Veterans Oppose VA Bill, Which Fails in House

Jul 25, 2017

Evan Knappenberger, shown here with his service dog, served in the Army from 2003 until 2007 and spoke yesterday at the James Madison University Veterans Memorial wall.
Credit Christopher Clymer Kurtz

On Monday, July 24 the U.S. House of Representatives voted down S. 114, a bill that many veterans opposed. One veteran from Harrisonburg spoke to reporters Monday against the House bill, as WMRA’s Christopher Clymer Kurtz reports.

The Senate version of S. 114 amends veterans’ benefits law in order to require Veterans Affairs, or the VA, to report certain bonuses and performance awards. Yesterday’s House version would have added the appropriation of $2 billion to the Veterans Choice Program, which pays for some veterans to see community health providers. But some say that allocations like that come at the expense of VA funding.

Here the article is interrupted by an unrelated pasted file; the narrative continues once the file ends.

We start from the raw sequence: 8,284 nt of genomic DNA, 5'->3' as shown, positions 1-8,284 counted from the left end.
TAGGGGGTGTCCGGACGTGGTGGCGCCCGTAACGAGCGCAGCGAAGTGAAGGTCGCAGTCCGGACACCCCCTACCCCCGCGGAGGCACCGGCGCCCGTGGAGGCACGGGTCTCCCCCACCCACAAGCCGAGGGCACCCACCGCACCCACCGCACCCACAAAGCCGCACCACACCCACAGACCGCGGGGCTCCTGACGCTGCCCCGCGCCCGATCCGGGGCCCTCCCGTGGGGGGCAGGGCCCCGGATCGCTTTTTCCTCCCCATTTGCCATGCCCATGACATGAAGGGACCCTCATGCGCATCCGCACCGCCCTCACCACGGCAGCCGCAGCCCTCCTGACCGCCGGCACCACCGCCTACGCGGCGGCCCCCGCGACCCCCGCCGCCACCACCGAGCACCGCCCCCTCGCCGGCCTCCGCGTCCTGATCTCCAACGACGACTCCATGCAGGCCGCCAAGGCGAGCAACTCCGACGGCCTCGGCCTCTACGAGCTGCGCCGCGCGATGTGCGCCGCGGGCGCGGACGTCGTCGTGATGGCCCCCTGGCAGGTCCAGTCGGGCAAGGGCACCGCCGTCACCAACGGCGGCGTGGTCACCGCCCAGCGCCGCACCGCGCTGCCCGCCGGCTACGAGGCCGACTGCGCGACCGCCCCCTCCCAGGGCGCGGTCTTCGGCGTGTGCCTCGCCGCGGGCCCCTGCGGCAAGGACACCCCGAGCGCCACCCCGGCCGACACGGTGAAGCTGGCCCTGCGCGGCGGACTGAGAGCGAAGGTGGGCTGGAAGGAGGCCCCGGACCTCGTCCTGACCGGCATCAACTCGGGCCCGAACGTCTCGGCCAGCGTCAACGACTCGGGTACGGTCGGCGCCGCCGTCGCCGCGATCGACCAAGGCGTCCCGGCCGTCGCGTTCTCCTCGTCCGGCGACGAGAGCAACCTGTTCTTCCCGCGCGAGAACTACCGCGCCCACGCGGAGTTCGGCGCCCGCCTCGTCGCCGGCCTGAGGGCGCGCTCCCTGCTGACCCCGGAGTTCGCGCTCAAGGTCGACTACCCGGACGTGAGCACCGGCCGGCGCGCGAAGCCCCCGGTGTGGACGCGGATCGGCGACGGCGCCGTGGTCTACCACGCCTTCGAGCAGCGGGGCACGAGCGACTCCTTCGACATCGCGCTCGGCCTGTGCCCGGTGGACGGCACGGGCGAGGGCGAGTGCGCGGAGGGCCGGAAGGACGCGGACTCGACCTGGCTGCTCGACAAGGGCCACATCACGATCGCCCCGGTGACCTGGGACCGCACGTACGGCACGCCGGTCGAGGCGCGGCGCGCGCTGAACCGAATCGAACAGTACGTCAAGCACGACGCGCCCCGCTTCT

EVAN KNAPPENBERGER: I have been in the VA since 2007. I found it to be very excellent care. It’s not perfect — I don’t think anything is perfect — but I don’t think that cutting funding is the approach to make it better.

Evan Knappenberger is a member of Disabled American Veterans, which was one of a number of organizations including Veterans of Foreign Wars and Wounded Warrior Project to protest the bill. In a statement, they said that allocating money only or primarily to the Choice program — without addressing “urgent VA infrastructure and resource needs” — endangers the viability of the VA.

KNAPPENBERGER: Free market competition is not going to help the VA. It’s actually been shown to be less effective than just the straight VA as we know it.

Knappenberger said he served in the Army from 2003 until 2007, and enlisted with the understanding that he would be cared for afterward.

KNAPPENBERGER: This is part of the cost of going to war. If we’re not willing to do that, then we shouldn’t have a military, and we shouldn’t go to war.